Recently published article: Competition within Technology. A Study of Competitive Thought and Moral Growth.

A new text published by Jani Pulkki and Veli-Matti Värri In Heikkurinen, P. and Ruuska, T. (eds.) Sustainability beyond Technology: Philosophy, Critique, and Implications for Human Organization. Oxford University Press.

Our text consist of a philosophical investigation of competition and its adverse effects on human moral growth. We consider competition as a Heideggerian technology, a mechanism which ‘enframes’ our thoughts, feelings, and presuppositions about possible solutions to the ecocrisis.

The history of competitive thought is scrutinized in terms of violent and mechanistically perceived human nature, evolutive mechanism, and the struggle for existence. Furthermore, economic ideas of scarcity, insatiable wants and needs, freedom, and merits are seen to be important features of defining what competition is. Competition is defined as the pursuit of scarce resources in a free society, and all major defining concepts of competition are put under critical scrutiny.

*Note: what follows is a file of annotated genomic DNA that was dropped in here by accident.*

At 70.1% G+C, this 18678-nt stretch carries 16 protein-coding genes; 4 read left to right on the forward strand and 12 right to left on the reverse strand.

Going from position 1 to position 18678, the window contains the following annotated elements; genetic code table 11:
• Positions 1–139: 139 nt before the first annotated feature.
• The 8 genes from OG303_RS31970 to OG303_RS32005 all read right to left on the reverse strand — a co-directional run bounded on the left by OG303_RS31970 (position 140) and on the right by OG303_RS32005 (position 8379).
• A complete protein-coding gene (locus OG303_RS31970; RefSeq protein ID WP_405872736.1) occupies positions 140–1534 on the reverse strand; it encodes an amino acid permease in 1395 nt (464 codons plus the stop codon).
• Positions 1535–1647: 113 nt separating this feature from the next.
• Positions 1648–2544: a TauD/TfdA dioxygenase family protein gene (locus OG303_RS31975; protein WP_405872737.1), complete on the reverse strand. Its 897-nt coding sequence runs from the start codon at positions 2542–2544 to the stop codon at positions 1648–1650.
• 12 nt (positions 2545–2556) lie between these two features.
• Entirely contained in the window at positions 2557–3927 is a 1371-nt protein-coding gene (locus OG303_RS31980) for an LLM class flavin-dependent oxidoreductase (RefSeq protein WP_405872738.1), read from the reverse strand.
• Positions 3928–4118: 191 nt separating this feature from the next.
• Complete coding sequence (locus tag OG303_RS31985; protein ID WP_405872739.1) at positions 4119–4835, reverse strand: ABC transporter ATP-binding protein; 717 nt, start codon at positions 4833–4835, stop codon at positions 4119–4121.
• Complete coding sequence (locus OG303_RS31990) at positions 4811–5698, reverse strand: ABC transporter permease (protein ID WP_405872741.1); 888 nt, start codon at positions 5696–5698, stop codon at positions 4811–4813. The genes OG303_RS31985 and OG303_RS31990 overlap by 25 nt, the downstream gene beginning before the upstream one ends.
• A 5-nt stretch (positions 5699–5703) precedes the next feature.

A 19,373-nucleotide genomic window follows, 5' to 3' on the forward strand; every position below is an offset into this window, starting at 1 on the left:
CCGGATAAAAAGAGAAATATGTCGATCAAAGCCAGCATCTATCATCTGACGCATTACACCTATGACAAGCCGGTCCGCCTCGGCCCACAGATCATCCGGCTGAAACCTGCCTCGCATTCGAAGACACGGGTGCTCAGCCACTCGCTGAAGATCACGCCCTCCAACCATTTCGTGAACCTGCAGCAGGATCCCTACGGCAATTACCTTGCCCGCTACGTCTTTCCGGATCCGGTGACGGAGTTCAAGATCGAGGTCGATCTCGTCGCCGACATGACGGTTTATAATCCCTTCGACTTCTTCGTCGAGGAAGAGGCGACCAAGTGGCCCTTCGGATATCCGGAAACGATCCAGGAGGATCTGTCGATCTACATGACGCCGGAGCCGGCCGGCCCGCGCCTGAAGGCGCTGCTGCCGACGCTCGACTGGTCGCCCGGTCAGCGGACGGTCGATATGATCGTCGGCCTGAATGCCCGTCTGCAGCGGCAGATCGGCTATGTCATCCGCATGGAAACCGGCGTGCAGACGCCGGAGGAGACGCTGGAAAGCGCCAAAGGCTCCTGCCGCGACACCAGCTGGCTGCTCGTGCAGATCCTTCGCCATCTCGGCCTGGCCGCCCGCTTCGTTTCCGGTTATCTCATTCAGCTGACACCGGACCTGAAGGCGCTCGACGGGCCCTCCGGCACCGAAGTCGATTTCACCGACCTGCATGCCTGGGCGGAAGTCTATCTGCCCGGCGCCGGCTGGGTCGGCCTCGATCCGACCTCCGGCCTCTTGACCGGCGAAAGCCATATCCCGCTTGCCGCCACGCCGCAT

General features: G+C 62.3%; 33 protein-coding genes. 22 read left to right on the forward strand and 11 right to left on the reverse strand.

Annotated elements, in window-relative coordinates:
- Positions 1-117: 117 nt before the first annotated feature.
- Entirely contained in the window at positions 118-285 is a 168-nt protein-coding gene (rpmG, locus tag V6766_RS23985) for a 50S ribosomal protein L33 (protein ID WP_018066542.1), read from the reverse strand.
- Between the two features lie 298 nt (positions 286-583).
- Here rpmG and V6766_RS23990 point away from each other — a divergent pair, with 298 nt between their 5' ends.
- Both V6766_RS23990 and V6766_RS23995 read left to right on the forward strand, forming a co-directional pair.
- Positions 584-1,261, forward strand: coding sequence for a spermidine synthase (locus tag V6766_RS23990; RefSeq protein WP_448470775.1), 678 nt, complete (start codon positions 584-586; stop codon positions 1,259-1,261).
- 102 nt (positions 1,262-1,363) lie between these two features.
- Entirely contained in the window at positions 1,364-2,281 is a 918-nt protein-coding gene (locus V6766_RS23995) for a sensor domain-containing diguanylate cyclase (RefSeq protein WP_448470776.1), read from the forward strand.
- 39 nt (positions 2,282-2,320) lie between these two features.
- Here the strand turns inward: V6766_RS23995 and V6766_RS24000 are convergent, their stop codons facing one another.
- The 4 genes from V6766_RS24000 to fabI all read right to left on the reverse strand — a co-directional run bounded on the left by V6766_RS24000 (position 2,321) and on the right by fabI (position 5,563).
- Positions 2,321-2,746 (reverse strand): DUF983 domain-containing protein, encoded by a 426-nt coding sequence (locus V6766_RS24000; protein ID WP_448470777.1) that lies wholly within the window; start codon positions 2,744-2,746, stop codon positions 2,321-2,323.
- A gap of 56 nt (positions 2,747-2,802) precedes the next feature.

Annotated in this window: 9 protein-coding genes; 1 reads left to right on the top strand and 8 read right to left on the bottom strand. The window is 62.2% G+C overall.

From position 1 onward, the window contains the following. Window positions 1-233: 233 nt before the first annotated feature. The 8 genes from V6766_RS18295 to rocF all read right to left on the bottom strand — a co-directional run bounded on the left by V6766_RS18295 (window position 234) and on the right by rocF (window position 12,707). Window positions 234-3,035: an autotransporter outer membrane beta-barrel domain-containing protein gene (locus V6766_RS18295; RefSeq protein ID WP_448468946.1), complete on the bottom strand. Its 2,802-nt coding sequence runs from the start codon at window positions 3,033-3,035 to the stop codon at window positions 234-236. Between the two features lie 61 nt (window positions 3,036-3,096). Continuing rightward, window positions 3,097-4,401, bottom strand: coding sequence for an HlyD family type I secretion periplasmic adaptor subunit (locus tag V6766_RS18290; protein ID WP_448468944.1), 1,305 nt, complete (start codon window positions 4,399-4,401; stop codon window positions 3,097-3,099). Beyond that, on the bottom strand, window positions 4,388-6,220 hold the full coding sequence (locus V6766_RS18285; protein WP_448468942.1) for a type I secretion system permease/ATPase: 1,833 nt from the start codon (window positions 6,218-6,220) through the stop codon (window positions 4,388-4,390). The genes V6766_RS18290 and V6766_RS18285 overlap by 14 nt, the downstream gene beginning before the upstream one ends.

The simplest way of putting the problematics of moral growth is to note how competitive social interaction creates morally problematic habits of character, such as abstaining from empathy and helping. The ideas of deserving and merit, for example, work also as vehicles for suppressing moral motivations: losers deserve their unfortunate state because of their lack of effort, laziness, and lack of talent.

Perhaps the chief problem of competition in terms of moral growth is the pursuit of supremacy. The pursuit of superiority is normalized and de-politicized through a technological understanding of competition. A crucial aspect of the pursuit of superiority is the intention and calculation to outdo others.

Competition also leads to the hardening of moral subjectivity. Moral subjectivity is hardened through the recurring suppression of empathy in competition. Instead of hardening the moral subject, ecosocial transformation of our society needs to foster sensual, empathetic, and perceptive capabilities that enable understanding different life forms and caring for them.

A link to the text here.